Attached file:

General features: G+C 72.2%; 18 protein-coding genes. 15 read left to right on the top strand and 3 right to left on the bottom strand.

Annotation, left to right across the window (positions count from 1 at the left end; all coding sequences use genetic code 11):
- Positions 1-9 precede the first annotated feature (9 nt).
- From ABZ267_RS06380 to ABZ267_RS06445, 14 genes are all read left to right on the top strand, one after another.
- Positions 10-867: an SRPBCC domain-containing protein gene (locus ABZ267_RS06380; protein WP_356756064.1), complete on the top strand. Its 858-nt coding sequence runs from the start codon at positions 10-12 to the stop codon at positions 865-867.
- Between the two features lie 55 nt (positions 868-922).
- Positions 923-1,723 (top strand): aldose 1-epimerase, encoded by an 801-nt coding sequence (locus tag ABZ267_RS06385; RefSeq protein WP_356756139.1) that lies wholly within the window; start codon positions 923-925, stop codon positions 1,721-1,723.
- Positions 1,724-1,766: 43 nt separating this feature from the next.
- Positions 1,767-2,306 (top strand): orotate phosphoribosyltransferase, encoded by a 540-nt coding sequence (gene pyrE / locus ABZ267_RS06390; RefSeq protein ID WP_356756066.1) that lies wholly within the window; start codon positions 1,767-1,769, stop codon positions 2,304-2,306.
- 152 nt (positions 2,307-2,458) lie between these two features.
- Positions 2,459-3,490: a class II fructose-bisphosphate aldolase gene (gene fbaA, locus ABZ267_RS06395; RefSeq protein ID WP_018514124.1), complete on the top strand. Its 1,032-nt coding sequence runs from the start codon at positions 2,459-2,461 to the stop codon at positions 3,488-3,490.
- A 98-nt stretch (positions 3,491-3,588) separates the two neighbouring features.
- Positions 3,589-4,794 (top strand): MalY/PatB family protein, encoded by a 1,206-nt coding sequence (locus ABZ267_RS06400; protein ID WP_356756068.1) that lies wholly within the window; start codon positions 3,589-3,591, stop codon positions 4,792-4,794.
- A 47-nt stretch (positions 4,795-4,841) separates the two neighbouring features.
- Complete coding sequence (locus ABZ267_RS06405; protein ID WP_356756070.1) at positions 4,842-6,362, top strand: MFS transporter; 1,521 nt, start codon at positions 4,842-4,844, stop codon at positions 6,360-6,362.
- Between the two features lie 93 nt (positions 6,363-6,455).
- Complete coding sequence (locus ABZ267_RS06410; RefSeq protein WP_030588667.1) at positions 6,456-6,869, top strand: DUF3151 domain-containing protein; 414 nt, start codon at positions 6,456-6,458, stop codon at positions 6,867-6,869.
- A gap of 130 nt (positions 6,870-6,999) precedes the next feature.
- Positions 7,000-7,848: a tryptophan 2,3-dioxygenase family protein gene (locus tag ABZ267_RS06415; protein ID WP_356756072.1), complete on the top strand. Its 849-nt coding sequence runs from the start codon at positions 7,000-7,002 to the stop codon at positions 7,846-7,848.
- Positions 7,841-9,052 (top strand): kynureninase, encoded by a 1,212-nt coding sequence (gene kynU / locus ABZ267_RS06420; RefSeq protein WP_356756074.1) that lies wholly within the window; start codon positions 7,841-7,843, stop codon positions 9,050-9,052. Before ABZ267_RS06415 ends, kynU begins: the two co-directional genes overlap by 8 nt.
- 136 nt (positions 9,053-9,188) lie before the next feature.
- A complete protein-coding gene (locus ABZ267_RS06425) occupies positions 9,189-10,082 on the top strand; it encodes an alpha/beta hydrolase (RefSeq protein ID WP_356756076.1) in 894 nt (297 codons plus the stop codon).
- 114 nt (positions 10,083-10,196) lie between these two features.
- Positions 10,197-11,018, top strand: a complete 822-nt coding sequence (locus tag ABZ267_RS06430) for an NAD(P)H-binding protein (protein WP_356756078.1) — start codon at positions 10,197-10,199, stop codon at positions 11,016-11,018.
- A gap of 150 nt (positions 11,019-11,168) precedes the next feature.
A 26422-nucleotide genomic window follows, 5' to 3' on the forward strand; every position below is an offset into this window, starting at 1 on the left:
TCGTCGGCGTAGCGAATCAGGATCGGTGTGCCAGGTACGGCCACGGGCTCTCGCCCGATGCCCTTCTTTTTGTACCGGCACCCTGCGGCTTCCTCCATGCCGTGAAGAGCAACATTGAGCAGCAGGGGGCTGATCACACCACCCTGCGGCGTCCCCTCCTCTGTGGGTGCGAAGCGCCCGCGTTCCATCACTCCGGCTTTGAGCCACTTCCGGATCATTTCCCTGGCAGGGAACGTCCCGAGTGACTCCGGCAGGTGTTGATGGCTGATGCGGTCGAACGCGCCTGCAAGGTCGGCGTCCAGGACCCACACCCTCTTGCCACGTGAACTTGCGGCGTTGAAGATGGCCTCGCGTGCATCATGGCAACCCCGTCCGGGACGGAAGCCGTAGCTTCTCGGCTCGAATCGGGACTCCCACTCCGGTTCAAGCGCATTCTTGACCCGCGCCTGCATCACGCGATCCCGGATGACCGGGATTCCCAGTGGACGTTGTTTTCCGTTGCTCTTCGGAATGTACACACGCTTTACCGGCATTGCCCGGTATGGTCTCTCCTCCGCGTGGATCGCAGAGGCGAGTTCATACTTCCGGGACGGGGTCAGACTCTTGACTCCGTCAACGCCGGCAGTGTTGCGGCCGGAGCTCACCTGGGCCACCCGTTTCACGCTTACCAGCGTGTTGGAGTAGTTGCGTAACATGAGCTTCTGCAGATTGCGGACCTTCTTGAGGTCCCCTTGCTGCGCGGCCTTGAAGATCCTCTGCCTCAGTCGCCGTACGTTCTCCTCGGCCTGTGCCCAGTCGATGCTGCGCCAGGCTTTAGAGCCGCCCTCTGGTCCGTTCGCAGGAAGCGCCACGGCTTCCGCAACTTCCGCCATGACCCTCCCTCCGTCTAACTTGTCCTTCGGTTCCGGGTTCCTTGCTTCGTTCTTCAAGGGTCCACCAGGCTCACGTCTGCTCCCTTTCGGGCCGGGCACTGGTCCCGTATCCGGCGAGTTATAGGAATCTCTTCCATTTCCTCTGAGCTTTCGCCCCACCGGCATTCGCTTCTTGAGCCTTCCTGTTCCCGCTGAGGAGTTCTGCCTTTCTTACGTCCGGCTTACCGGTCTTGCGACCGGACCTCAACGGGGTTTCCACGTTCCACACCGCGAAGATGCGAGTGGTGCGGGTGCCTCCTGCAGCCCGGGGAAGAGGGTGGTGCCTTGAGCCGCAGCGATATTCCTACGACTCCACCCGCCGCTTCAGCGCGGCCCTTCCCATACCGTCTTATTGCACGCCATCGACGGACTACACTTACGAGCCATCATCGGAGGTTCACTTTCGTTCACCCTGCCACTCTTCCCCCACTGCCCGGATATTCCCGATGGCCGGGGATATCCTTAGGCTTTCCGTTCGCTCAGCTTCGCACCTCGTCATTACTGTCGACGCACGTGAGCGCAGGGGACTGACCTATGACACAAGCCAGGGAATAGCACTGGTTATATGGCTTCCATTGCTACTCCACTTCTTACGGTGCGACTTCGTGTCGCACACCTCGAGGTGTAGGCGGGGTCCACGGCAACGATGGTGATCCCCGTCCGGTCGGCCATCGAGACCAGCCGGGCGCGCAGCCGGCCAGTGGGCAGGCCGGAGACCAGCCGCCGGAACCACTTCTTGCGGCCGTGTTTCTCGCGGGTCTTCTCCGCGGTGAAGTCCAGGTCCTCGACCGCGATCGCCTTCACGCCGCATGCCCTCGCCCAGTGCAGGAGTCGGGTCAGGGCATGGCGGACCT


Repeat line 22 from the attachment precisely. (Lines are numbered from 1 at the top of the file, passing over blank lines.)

- A complete protein-coding gene (locus ABZ267_RS06425) occupies positions 9,189-10,082 on the top strand; it encodes an alpha/beta hydrolase (RefSeq protein ID WP_356756076.1) in 894 nt (297 codons plus the stop codon).